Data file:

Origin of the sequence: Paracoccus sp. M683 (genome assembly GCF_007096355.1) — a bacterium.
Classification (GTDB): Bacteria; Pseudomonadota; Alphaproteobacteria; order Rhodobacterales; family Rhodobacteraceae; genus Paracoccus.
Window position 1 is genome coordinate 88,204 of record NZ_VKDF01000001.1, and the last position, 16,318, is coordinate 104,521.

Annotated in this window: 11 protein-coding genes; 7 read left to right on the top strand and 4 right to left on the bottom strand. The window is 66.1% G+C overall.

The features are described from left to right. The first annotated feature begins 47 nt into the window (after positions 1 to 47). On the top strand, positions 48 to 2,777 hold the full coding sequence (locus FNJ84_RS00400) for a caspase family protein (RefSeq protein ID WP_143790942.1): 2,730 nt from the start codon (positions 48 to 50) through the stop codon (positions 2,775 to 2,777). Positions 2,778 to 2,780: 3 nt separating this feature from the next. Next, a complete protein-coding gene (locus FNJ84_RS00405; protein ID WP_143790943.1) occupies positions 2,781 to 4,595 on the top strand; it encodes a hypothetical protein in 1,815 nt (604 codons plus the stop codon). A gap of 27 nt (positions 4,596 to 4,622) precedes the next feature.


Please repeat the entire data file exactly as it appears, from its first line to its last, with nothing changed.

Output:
Origin of the sequence: Paracoccus sp. M683 (genome assembly GCF_007096355.1) — a bacterium.
Classification (GTDB): Bacteria; Pseudomonadota; Alphaproteobacteria; order Rhodobacterales; family Rhodobacteraceae; genus Paracoccus.
Window position 1 is genome coordinate 88,204 of record NZ_VKDF01000001.1, and the last position, 16,318, is coordinate 104,521.

Annotated in this window: 11 protein-coding genes; 7 read left to right on the top strand and 4 right to left on the bottom strand. The window is 66.1% G+C overall.

The features are described from left to right. The first annotated feature begins 47 nt into the window (after positions 1 to 47). On the top strand, positions 48 to 2,777 hold the full coding sequence (locus FNJ84_RS00400) for a caspase family protein (RefSeq protein ID WP_143790942.1): 2,730 nt from the start codon (positions 48 to 50) through the stop codon (positions 2,775 to 2,777). Positions 2,778 to 2,780: 3 nt separating this feature from the next. Next, a complete protein-coding gene (locus FNJ84_RS00405; protein ID WP_143790943.1) occupies positions 2,781 to 4,595 on the top strand; it encodes a hypothetical protein in 1,815 nt (604 codons plus the stop codon). A gap of 27 nt (positions 4,596 to 4,622) precedes the next feature.